The Winter/Spring 2016 issue of Peer Review highlights the powerful impact ‘transparency’ can have on learning for all students. One aspect of transparency is making obvious the intellectual practices involved in completing and evaluating a learning task. But making these processes visible for students is more easily said than done; we are experts in our fields for the very reasons that our thinking and evaluating are automatic and subconscious. It’s hard to describe exactly what we do intellectually when we synthesize or integrate, critique, or create. Similarly, it’s difficult to articulate the differences between an assignment we score as an A and one to which we give a B. Thus, a challenge in achieving transparency is developing a deep awareness of our own processes. Only then can we explicitly teach those thinking processes.
In my own case, thinking about thinking (aka metacognition) was a new pedagogical consideration and it took time to learn this new set of skills in the context of teaching biology. So I was tickled pink one day last September when, at my new institution, I was able to problem-solve on my feet. I was teaching a new-to-me set of skills (writing outside of science) in a new-to-me format (discussion) to a population of students with whom I had no prior experience and in a class I’d never taught before.
In one of our early class meetings I asked my first-year students to identify ways that the reading homework connected to ideas from previous chapters of our text. When I was greeted with mostly weak attempts and puzzled looks, I thought fast. What is it that my brain does when I’m integrating information? My first answer was that I just “see” the connections and parallels. How do I explain that to students? Fortunately, previous reflections served me well and a strategy came to me in the moment. I suggested we start by identifying the major ideas, topics, and characters from previous chapters. As we made the lists on the whiteboard, I felt a wave of relief as I personally started to see more connections among the material—connections I hadn’t identified before arriving in class. This gave me confidence that I had stumbled in the right direction.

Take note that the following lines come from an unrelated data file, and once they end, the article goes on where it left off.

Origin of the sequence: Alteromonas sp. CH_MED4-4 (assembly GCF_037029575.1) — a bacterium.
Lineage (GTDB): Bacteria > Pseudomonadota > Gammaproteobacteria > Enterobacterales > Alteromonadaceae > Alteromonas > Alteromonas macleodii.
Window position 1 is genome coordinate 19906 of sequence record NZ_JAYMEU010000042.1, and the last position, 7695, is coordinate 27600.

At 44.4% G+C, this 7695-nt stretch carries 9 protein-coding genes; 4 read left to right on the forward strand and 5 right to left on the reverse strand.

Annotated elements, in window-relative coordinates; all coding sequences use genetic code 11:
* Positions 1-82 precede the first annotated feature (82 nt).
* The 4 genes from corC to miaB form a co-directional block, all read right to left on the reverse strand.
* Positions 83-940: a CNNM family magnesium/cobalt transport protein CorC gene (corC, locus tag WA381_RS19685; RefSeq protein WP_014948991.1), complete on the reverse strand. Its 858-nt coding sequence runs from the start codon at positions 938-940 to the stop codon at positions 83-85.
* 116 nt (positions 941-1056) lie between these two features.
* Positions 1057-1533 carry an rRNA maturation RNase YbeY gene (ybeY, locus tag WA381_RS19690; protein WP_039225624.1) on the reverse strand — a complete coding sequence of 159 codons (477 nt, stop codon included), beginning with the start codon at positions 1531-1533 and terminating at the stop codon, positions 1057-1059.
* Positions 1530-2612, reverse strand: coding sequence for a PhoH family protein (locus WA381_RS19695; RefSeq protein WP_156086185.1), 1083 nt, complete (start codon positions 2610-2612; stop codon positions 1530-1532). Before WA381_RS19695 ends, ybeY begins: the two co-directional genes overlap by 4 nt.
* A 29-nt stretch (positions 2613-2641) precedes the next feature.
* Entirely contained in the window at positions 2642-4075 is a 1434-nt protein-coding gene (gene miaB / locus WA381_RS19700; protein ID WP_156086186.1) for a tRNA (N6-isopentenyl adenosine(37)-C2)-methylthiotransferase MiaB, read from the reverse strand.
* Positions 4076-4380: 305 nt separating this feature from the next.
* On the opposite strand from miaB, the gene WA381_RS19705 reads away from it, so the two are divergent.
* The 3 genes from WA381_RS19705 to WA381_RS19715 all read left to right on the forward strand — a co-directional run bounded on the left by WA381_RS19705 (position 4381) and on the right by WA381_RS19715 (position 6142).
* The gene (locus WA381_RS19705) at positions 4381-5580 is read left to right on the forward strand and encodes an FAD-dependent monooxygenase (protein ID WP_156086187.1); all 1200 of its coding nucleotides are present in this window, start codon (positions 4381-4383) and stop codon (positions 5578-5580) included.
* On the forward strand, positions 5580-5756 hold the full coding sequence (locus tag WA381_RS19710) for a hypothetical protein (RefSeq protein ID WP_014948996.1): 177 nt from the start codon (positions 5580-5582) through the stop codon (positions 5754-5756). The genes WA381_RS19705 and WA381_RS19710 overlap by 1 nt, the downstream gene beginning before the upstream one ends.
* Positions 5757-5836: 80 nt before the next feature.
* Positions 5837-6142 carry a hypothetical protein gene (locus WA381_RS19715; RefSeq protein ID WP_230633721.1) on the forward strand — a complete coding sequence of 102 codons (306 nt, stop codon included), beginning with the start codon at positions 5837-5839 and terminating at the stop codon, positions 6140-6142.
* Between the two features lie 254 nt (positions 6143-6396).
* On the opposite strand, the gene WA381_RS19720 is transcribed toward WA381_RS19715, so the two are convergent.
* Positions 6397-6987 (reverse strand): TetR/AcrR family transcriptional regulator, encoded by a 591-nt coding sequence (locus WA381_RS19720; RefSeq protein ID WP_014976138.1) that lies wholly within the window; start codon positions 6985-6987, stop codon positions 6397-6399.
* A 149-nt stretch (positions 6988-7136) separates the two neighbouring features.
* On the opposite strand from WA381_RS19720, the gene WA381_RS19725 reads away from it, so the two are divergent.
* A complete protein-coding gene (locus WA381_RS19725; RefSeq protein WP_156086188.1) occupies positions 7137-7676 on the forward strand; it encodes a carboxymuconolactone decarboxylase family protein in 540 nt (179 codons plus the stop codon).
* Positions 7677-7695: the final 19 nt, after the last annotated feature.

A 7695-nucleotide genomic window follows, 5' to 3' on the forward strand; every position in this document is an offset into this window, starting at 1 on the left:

Another aspect of transparency is to overtly model what it is you want the students to do for themselves. So, I circled the three times that Darwin appeared in our list and as a class we identified the pages in the relevant chapters where the great man was discussed: first about his belief that humans, like other organisms, could be understood biologically; second about his influence on Rokitansky and the Vienna School of Medicine; and third about his influence on Freud. During the ensuing discussion in which we explored those connections, I silently circled the additional items on the whiteboard that had relevance (Modernism, Klimt, emotion) and noted that as I did so, a few students were using the book’s index to find more textual passages. To be even more transparent about our process, when conversation started to lag, I asked the students to identify what it was we’d done to integrate ideas across chapters.
Knowing that watching isn’t the same as doing I wanted to give students a chance to practice. I asked them to form small groups, identify three clearly related terms on our list, and explore the links using the same strategy of examining the relevant sections in the text. Because we’d done concept mapping in a previous class session, I asked them to track their discussion with an abbreviated version of such a map. For our class-wide debrief, each group reported on the connections they identified. These two steps, working in small groups and then reporting to the larger group, provided a direct experience of practice, as well as examples of how others had approached the task. It also provided feedback from peers (and me as I commented during reports). I created another low-stakes opportunity to practice by asking students to bring to our next class meeting a concept map linking two ideas from our list on the whiteboard with one from the next reading assignment and to provide page numbers that supported the links.
Looking back, I could have pushed the transparency a bit further by modeling how to evaluate the quality of what we were producing. If I had thought about how to help students integrate ideas ahead of time rather than coming up with it on the fly, I would have done two examples (one of lesser quality) of how content connected across chapters and then engaged us in a discussion about significance, novelty, and intellectual depth of understanding. This approach would have clarified my expectations and it would have given students practice evaluating their ideas.
Moreover, this last approach makes transparent a mindset important to becoming independent and creative thinkers: it’s okay to take intellectual risks and go down a path that winds around without getting any place exciting. I could have talked about how, in fact, the risk-taking plus evaluation is part of the intentionality students need not just for my class and not just for college, but for their life and work beyond graduation. This is a learning goal that I often don’t even acknowledge to myself much less make transparent for my students.
Good thing I’m teaching the class again this fall!
Dr. Amy B. Mulnix is the director of the Faculty Center at Franklin and Marshall College. Her current scholarship involves synthesizing literature on professional development and the learning sciences.
This article originally appeared on Faculty Focus on November 7, 2016. © Magna Publications. All rights reserved.